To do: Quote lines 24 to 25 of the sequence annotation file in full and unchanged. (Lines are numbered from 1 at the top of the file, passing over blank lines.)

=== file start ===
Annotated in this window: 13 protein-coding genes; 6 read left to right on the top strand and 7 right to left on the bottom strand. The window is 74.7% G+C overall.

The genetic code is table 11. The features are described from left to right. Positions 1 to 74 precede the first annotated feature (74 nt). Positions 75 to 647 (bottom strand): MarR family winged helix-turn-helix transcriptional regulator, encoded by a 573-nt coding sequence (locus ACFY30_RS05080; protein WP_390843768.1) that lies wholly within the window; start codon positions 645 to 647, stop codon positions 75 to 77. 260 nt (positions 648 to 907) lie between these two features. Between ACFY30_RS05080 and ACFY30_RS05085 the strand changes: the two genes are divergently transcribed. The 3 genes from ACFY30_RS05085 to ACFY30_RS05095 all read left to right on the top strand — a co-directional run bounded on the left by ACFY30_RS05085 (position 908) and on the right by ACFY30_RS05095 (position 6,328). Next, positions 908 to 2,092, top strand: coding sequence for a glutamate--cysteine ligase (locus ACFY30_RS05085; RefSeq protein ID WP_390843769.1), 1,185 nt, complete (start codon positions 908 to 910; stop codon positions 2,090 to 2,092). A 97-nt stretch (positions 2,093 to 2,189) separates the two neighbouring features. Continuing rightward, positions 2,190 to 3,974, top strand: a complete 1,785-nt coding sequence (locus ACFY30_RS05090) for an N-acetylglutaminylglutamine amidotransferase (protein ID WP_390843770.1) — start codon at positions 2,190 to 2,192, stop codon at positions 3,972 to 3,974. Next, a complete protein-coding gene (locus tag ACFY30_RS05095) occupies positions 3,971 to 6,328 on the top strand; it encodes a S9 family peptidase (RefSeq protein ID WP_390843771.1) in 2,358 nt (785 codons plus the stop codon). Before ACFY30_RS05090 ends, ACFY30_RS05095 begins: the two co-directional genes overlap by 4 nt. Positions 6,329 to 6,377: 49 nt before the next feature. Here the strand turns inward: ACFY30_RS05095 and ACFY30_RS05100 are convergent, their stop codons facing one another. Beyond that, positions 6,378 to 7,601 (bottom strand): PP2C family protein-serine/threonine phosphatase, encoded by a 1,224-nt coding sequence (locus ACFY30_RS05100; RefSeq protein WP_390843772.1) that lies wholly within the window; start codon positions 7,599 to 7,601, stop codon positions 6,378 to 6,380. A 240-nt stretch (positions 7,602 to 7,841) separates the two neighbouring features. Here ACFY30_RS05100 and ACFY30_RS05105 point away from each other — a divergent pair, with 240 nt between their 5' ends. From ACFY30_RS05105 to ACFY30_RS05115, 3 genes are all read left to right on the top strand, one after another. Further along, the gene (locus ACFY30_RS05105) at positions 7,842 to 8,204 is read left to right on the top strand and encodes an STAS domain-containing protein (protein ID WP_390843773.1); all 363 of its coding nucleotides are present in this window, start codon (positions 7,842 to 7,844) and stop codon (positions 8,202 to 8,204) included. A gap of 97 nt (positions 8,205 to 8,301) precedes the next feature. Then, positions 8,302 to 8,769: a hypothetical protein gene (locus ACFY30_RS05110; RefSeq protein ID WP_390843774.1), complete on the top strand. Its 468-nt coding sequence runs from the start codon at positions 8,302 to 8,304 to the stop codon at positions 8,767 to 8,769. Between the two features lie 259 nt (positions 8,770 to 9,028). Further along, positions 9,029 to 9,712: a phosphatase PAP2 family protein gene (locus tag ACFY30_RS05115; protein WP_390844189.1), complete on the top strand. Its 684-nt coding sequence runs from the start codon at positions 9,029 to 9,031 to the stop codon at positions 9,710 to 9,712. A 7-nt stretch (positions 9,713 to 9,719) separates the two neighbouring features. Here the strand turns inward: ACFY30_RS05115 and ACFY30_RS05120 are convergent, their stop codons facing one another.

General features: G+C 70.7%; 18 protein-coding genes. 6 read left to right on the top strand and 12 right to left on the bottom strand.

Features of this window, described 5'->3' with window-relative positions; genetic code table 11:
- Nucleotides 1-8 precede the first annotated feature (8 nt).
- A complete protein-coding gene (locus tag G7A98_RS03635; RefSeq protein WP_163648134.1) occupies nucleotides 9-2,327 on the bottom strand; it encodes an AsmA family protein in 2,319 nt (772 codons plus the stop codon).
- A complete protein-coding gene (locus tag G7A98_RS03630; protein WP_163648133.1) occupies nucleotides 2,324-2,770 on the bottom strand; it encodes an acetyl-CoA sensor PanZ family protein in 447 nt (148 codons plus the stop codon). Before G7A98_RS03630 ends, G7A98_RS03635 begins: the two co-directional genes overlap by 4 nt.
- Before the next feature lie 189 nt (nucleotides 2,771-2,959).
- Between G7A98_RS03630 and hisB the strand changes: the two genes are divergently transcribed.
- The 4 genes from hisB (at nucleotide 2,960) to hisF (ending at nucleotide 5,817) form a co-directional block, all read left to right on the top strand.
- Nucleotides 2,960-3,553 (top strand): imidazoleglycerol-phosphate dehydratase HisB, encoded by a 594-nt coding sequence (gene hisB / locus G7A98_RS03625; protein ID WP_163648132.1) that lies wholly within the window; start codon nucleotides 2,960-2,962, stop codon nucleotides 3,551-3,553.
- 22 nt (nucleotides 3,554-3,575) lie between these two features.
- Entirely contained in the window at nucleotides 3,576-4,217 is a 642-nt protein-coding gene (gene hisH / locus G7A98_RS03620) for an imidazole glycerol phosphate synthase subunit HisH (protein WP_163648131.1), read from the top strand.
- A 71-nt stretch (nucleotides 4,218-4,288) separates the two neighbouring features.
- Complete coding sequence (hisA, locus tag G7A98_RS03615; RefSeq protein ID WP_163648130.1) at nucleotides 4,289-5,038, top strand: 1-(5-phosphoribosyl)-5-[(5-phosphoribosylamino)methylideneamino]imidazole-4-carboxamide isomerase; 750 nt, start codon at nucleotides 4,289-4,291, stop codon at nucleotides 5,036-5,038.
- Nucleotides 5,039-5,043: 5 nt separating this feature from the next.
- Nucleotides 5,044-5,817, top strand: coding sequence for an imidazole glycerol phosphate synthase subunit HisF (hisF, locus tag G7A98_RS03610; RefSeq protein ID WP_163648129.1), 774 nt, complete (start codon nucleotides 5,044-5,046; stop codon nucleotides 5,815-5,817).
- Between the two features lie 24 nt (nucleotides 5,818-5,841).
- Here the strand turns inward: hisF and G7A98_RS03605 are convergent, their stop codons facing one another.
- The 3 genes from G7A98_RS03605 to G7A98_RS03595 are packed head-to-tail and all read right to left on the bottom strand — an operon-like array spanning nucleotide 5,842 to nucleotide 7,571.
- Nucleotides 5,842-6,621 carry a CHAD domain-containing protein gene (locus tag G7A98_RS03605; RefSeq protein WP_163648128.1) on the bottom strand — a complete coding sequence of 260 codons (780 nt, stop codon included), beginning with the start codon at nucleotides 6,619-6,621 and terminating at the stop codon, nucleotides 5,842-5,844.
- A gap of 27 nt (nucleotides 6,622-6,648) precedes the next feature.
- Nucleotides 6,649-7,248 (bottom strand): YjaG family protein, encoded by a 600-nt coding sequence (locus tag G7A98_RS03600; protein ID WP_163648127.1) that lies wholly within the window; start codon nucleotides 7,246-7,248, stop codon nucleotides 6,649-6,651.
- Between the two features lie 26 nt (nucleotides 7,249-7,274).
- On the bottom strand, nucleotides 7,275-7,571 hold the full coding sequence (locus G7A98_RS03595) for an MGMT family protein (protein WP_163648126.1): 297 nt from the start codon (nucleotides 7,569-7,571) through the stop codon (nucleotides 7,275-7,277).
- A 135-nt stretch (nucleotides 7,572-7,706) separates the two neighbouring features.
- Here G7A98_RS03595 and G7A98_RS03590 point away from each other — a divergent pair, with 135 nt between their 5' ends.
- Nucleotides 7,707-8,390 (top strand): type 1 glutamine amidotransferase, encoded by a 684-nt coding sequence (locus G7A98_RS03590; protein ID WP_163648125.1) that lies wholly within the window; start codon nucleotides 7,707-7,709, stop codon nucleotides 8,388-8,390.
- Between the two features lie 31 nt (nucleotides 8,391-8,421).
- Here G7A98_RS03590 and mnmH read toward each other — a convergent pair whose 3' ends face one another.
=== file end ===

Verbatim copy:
- Between the two features lie 26 nt (nucleotides 7,249-7,274).
- On the bottom strand, nucleotides 7,275-7,571 hold the full coding sequence (locus G7A98_RS03595) for an MGMT family protein (protein WP_163648126.1): 297 nt from the start codon (nucleotides 7,569-7,571) through the stop codon (nucleotides 7,275-7,277).